89 EB 302 won't run. HELP - Ford Bronco Forum
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post #1 of 24 (permalink) Old 03-19-2017, 09:43 AM Thread Starter
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89 EB 302 won't run. HELP

I have an 89 EB with a 302 auto transmission. It was sitting up for a couple years before I got it. First thing I noticed was a leak in the rusted fuel tank changed that. It will start if I cycle thru the fuel pump priming a couple times. Runs pretty terrible will rev up some but eventually dies. The only codes I could pull (koeo) were 23 & 53. I checked the tps with an ohm meter
Was getting nothing so I replaced it. I also got a salvage EEC (???) which made little to no difference. Any help would be greatly appreciated.
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post #2 of 24 (permalink) Old 03-19-2017, 10:52 AM
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Have you checked your IAC yet? There's lots of info on that here. There's a bunch of things that could be bad but that's a good thing to check. (Common failure). If that checks out to be good, I would check your fuel pressure at the fuel rail. You could possibly have something simple go bad, like a fuel filter. If you get it running long enough you can also check your injectors using a cheap mechanics stethoscope(I got mine from Harbor freight for about 4 bucks). Or you could use a length of rubber hose. Put one end up to the injector while running and one up to your ear, you should hear a ticking noise from every one. If not, it could be clogged or shot.
Hope this helps diagnose something!! Make sure you keep us up on date on your progress!

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post #3 of 24 (permalink) Old 03-19-2017, 11:37 AM
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Yo Tinki,
Welcome!
As 59 advised on the Idle Air Control ( IAC) aka Idle Air Bypass (IAB), etc
IAC Overview, Cleaning & Testingby Ryan M @ Fuel Injection Technical Library Idle Air Bypass (IAB)

http://www.fullsizebronco.com/forum/...t-your-iac.htm with tests lby Seattle FSB (testing is more electrically oriented than above article)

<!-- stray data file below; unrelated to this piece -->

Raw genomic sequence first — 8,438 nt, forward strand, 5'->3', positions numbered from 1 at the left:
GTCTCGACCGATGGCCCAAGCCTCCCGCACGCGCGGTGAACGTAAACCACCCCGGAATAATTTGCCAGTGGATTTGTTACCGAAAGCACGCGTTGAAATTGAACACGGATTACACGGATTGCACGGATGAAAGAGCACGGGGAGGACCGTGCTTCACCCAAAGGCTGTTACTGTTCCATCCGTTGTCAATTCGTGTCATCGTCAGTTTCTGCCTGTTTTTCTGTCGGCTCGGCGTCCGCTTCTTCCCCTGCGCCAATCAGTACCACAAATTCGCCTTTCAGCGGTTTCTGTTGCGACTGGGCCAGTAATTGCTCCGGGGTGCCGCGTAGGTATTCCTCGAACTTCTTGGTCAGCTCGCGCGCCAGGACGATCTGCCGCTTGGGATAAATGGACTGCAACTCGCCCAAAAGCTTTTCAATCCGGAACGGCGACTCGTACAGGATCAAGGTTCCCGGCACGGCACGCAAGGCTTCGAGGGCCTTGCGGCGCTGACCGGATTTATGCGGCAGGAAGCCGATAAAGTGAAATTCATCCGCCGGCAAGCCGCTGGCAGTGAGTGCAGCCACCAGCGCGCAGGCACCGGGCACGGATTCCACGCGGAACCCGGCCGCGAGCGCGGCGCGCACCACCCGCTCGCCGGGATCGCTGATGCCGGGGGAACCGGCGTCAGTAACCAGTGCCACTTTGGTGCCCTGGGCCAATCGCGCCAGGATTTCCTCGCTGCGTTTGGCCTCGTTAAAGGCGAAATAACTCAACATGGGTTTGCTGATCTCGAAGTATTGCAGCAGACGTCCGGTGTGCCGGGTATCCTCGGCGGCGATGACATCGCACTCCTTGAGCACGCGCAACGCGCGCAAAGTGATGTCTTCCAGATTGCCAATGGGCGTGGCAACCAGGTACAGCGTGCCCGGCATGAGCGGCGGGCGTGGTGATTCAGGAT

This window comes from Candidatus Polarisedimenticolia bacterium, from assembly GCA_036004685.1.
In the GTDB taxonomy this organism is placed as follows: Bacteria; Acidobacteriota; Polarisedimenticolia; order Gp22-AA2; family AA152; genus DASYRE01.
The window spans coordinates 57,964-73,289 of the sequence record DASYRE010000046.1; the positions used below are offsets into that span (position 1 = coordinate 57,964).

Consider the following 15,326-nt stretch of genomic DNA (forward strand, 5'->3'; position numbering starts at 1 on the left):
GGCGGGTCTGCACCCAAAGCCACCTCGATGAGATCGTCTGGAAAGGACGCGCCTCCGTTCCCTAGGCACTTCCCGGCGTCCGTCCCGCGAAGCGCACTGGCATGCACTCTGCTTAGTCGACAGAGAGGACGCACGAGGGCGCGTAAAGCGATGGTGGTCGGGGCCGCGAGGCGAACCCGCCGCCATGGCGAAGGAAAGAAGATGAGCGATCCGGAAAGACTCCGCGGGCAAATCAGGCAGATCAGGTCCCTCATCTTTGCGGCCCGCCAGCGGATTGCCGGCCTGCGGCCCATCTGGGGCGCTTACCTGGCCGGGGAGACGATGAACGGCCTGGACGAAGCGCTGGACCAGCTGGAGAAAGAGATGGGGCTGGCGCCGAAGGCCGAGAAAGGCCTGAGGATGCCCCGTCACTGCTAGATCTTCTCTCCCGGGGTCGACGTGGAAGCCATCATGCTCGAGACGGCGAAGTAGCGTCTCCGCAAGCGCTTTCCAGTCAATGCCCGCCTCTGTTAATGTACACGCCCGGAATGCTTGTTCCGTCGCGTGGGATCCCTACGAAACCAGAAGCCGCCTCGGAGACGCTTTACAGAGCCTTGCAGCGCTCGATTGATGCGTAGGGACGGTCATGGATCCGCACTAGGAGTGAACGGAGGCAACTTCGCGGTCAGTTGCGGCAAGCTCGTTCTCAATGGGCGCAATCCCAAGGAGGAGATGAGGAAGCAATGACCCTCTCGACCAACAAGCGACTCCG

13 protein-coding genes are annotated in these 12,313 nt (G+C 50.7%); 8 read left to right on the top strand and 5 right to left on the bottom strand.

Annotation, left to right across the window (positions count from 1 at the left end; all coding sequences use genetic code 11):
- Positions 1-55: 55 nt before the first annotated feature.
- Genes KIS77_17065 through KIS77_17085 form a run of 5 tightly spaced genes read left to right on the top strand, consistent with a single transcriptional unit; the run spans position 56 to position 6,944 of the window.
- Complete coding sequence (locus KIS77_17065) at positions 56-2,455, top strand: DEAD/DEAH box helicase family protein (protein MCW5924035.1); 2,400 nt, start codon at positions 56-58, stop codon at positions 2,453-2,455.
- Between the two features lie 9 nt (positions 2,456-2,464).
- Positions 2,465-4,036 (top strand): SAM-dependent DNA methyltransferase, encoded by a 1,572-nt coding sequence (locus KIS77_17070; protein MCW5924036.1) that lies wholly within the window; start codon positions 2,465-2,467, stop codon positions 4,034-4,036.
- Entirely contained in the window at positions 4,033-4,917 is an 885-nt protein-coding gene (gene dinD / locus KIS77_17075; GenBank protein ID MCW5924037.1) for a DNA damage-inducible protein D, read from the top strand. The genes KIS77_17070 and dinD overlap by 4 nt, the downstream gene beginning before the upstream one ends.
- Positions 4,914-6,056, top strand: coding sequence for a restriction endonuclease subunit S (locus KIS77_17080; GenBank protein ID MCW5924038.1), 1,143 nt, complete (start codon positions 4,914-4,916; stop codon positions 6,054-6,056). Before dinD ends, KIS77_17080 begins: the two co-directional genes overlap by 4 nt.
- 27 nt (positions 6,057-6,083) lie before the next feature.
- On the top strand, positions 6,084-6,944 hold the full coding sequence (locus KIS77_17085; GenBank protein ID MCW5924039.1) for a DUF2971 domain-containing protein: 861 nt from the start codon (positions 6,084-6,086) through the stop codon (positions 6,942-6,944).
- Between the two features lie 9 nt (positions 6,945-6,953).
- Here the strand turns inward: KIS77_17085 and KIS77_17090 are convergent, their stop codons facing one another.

..

DTC 23 Throttle Position (TP) Circuit Performance Problem.
DTC 53 KOEO TPS circuit above maximum 4.5 volts.; OR KOER TPS circuit has intermittently failed above maximum 4.5 volts.
http://www.fullsizebronco.com/forum/...anagement.html by Seattle FSB
ALSO;
Disconnect TPS sensor vehicle harness connector. Inspect for damaged pins, corrosion, loose wires, etc. Service as necessary.
..
Suggest strongly to use Ford Motorcraft sensors, such as the TPS & IAC (IF NEEDED)

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post #4 of 24 (permalink) Old 03-19-2017, 12:18 PM
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I would second checking fuel pressure at the rail. Both running and engine off.

Sitting is usually not great for these....with lovely ethanol fuel these days.

Quote:
Originally Posted by 90Beater View Post
2 spares?? Are you sure thats gonna be enough????
Proud to be politically incorrect.
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post #5 of 24 (permalink) Old 03-19-2017, 04:23 PM Thread Starter
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Thanks for the quick response guys. Ok so I checked the IAC looks great on the inside. I got 9.5 ohms and 12 v going to it. The Tps however has 5.1 going to it. From what Miesk5 posted I think that is too much. Is that correct.

Also not sure the best way to check the pressure in the fuel rail. It has pressure but not sure what I need to check it. For some reason I'm guessing a tire pressure gauge isn't going to end well. Thanks again
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post #6 of 24 (permalink) Old 03-19-2017, 04:51 PM
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On the fuel rail, about the #5 cylinder is a schrader valve. Either buy (~$25) or rent a fuel pressure gauge from most auto parts stores. Then you'll know what your fuel pressure is. There are NO codes for fuel pressure being too low.

Once you get a gauge, check the pressure with the engine idling (write down the number), rev the engine and see if the pressure increases. Then take the vacuum line off the Fuel Pressure Regulator with the engine idling, and see what the fuel pressure does.
With the KOEO (if you can't get it to start), bleed off all the pressure (there is a button and a small hose on the pressure gauge to relieve the pressure), then turn on the key, write down the pressure number.

Come back and tell us the numbers.

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post #7 of 24 (permalink) Old 03-19-2017, 05:51 PM Thread Starter
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It won't idle much but I will see what I can do. Thank you.

Also on a side not I did change the fuel filter.
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post #8 of 24 (permalink) Old 03-19-2017, 06:45 PM
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Quote: